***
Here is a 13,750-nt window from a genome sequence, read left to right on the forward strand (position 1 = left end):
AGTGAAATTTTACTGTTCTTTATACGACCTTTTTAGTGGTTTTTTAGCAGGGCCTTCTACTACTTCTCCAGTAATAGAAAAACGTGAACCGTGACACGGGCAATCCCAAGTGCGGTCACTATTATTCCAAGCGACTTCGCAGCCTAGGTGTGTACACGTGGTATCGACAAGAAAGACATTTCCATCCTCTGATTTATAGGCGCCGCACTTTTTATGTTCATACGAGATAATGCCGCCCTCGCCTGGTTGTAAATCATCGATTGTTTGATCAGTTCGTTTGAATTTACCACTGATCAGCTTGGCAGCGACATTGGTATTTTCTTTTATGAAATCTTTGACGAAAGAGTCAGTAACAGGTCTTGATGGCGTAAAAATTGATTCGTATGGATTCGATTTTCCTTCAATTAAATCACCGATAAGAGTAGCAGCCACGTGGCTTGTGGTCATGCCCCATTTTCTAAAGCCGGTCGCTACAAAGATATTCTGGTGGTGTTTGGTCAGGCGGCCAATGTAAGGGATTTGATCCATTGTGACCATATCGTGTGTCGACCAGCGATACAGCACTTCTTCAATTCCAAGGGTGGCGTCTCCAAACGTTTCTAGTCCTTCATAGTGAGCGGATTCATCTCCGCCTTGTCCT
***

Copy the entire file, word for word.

Here is a 13,750-nt window from a genome sequence, read left to right on the forward strand (position 1 = left end):
AGTGAAATTTTACTGTTCTTTATACGACCTTTTTAGTGGTTTTTTAGCAGGGCCTTCTACTACTTCTCCAGTAATAGAAAAACGTGAACCGTGACACGGGCAATCCCAAGTGCGGTCACTATTATTCCAAGCGACTTCGCAGCCTAGGTGTGTACACGTGGTATCGACAAGAAAGACATTTCCATCCTCTGATTTATAGGCGCCGCACTTTTTATGTTCATACGAGATAATGCCGCCCTCGCCTGGTTGTAAATCATCGATTGTTTGATCAGTTCGTTTGAATTTACCACTGATCAGCTTGGCAGCGACATTGGTATTTTCTTTTATGAAATCTTTGACGAAAGAGTCAGTAACAGGTCTTGATGGCGTAAAAATTGATTCGTATGGATTCGATTTTCCTTCAATTAAATCACCGATAAGAGTAGCAGCCACGTGGCTTGTGGTCATGCCCCATTTTCTAAAGCCGGTCGCTACAAAGATATTCTGGTGGTGTTTGGTCAGGCGGCCAATGTAAGGGATTTGATCCATTGTGACCATATCGTGTGTCGACCAGCGATACAGCACTTCTTCAATTCCAAGGGTGGCGTCTCCAAACGTTTCTAGTCCTTCATAGTGAGCGGATTCATCTCCGCCTTGTCCT